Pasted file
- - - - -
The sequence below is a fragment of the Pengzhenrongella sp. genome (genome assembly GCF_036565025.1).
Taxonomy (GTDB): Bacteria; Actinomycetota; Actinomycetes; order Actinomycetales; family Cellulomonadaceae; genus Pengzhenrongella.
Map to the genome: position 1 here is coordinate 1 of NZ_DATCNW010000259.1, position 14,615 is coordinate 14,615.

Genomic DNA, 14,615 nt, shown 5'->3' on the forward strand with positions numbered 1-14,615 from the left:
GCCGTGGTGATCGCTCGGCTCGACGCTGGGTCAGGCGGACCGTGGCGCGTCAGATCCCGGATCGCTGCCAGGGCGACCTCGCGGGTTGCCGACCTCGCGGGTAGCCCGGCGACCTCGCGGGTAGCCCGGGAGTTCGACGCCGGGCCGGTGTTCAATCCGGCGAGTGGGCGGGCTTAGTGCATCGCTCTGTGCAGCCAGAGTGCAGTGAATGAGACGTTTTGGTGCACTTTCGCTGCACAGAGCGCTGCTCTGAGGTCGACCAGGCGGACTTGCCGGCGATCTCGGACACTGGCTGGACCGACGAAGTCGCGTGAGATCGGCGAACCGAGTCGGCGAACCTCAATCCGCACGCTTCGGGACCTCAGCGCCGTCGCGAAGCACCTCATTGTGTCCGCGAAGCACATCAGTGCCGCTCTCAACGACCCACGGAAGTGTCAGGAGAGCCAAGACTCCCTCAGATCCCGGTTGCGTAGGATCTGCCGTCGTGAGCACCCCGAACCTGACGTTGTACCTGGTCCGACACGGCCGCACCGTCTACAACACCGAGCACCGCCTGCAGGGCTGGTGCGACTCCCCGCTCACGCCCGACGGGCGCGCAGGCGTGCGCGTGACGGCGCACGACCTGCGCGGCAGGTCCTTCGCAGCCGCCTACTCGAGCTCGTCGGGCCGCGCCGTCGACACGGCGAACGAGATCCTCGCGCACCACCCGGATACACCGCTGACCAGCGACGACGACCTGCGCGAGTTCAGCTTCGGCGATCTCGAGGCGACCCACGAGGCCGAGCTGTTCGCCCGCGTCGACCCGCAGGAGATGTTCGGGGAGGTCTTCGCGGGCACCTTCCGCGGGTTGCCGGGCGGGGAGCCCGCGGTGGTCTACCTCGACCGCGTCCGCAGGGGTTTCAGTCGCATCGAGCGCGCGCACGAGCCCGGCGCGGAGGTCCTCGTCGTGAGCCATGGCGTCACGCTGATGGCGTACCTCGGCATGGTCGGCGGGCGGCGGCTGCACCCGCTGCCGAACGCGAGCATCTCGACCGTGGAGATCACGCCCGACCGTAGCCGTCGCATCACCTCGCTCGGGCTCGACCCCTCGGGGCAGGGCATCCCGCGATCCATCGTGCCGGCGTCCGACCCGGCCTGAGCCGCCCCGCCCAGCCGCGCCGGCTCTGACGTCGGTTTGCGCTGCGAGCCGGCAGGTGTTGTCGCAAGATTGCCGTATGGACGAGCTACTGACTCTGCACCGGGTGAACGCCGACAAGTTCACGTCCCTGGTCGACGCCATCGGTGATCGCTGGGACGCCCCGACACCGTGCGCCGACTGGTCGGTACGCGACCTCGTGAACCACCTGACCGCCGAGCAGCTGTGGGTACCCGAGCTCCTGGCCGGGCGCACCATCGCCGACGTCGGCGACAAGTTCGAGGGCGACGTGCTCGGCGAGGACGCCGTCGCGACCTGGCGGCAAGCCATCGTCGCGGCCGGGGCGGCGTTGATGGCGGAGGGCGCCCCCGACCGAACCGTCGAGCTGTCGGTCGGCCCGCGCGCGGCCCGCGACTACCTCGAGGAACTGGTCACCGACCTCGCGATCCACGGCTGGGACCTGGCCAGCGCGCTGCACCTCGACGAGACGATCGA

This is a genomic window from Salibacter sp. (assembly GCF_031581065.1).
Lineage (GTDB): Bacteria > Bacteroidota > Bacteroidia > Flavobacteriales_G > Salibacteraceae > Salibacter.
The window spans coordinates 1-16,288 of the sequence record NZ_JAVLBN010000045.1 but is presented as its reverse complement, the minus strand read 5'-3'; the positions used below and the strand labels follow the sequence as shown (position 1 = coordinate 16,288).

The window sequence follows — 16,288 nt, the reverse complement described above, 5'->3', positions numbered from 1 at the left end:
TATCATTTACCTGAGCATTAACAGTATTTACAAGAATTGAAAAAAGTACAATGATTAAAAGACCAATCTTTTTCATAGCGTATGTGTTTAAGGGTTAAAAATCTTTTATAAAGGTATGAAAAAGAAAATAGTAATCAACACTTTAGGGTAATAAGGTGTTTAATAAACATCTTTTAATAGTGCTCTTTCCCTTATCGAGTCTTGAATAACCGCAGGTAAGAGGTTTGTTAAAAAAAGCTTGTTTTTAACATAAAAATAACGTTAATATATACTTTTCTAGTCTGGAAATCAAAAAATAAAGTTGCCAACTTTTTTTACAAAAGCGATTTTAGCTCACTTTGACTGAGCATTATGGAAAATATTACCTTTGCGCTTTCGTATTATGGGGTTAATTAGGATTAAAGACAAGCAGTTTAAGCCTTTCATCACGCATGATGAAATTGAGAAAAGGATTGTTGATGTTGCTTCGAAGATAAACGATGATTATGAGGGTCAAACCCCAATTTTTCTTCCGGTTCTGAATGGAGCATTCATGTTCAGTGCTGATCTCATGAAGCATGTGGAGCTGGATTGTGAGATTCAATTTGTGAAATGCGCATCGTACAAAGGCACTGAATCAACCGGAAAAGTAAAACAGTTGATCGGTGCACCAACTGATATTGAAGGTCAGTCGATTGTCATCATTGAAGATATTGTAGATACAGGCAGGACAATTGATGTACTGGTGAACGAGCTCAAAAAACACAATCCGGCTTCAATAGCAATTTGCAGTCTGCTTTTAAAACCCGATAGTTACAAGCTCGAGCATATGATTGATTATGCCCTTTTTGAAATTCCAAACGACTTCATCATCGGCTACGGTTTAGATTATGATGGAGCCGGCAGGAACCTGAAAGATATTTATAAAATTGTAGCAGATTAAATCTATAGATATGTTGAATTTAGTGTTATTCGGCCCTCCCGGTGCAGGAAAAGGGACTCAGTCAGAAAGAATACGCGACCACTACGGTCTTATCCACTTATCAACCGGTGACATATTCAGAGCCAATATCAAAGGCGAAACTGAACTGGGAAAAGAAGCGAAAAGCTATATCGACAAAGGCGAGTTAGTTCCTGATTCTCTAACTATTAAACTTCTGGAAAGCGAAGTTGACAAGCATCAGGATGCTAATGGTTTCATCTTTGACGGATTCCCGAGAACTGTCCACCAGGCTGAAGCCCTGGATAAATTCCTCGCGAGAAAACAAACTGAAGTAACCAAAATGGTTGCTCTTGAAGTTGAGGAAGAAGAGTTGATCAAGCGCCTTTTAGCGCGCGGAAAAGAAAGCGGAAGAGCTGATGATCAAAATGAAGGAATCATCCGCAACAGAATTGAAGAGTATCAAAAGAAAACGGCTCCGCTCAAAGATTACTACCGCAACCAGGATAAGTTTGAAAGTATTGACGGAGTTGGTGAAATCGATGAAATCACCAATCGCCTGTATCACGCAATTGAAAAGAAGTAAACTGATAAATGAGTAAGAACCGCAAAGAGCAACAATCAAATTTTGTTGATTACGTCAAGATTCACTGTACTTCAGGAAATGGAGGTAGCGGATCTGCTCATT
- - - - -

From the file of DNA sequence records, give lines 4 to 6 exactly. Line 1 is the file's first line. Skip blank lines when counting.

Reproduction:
Genomic DNA, 14,615 nt, shown 5'->3' on the forward strand with positions numbered 1-14,615 from the left:
GCCGTGGTGATCGCTCGGCTCGACGCTGGGTCAGGCGGACCGTGGCGCGTCAGATCCCGGATCGCTGCCAGGGCGACCTCGCGGGTTGCCGACCTCGCGGGTAGCCCGGCGACCTCGCGGGTAGCCCGGGAGTTCGACGCCGGGCCGGTGTTCAATCCGGCGAGTGGGCGGGCTTAGTGCATCGCTCTGTGCAGCCAGAGTGCAGTGAATGAGACGTTTTGGTGCACTTTCGCTGCACAGAGCGCTGCTCTGAGGTCGACCAGGCGGACTTGCCGGCGATCTCGGACACTGGCTGGACCGACGAAGTCGCGTGAGATCGGCGAACCGAGTCGGCGAACCTCAATCCGCACGCTTCGGGACCTCAGCGCCGTCGCGAAGCACCTCATTGTGTCCGCGAAGCACATCAGTGCCGCTCTCAACGACCCACGGAAGTGTCAGGAGAGCCAAGACTCCCTCAGATCCCGGTTGCGTAGGATCTGCCGTCGTGAGCACCCCGAACCTGACGTTGTACCTGGTCCGACACGGCCGCACCGTCTACAACACCGAGCACCGCCTGCAGGGCTGGTGCGACTCCCCGCTCACGCCCGACGGGCGCGCAGGCGTGCGCGTGACGGCGCACGACCTGCGCGGCAGGTCCTTCGCAGCCGCCTACTCGAGCTCGTCGGGCCGCGCCGTCGACACGGCGAACGAGATCCTCGCGCACCACCCGGATACACCGCTGACCAGCGACGACGACCTGCGCGAGTTCAGCTTCGGCGATCTCGAGGCGACCCACGAGGCCGAGCTGTTCGCCCGCGTCGACCCGCAGGAGATGTTCGGGGAGGTCTTCGCGGGCACCTTCCGCGGGTTGCCGGGCGGGGAGCCCGCGGTGGTCTACCTCGACCGCGTCCGCAGGGGTTTCAGTCGCATCGAGCGCGCGCACGAGCCCGGCGCGGAGGTCCTCGTCGTGAGCCATGGCGTCACGCTGATGGCGTACCTCGGCATGGTCGGCGGGCGGCGGCTGCACCCGCTGCCGAACGCGAGCATCTCGACCGTGGAGATCACGCCCGACCGTAGCCGTCGCATCACCTCGCTCGGGCTCGACCCCTCGGGGCAGGGCATCCCGCGATCCATCGTGCCGGCGTCCGACCCGGCCTGAGCCGCCCCGCCCAGCCGCGCCGGCTCTGACGTCGGTTTGCGCTGCGAGCCGGCAGGTGTTGTCGCAAGATTGCCGTATGGACGAGCTACTGACTCTGCACCGGGTGAACGCCGACAAGTTCACGTCCCTGGTCGACGCCATCGGTGATCGCTGGGACGCCCCGACACCGTGCGCCGACTGGTCGGTACGCGACCTCGTGAACCACCTGACCGCCGAGCAGCTGTGGGTACCCGAGCTCCTGGCCGGGCGCACCATCGCCGACGTCGGCGACAAGTTCGAGGGCGACGTGCTCGGCGAGGACGCCGTCGCGACCTGGCGGCAAGCCATCGTCGCGGCCGGGGCGGCGTTGATGGCGGAGGGCGCCCCCGACCGAACCGTCGAGCTGTCGGTCGGCCCGCGCGCGGCCCGCGACTACCTCGAGGAACTGGTCACCGACCTCGCGATCCACGGCTGGGACCTGGCCAGCGCGCTGCACCTCGACGAGACGATCGA

This is a genomic window from Salibacter sp. (assembly GCF_031581065.1).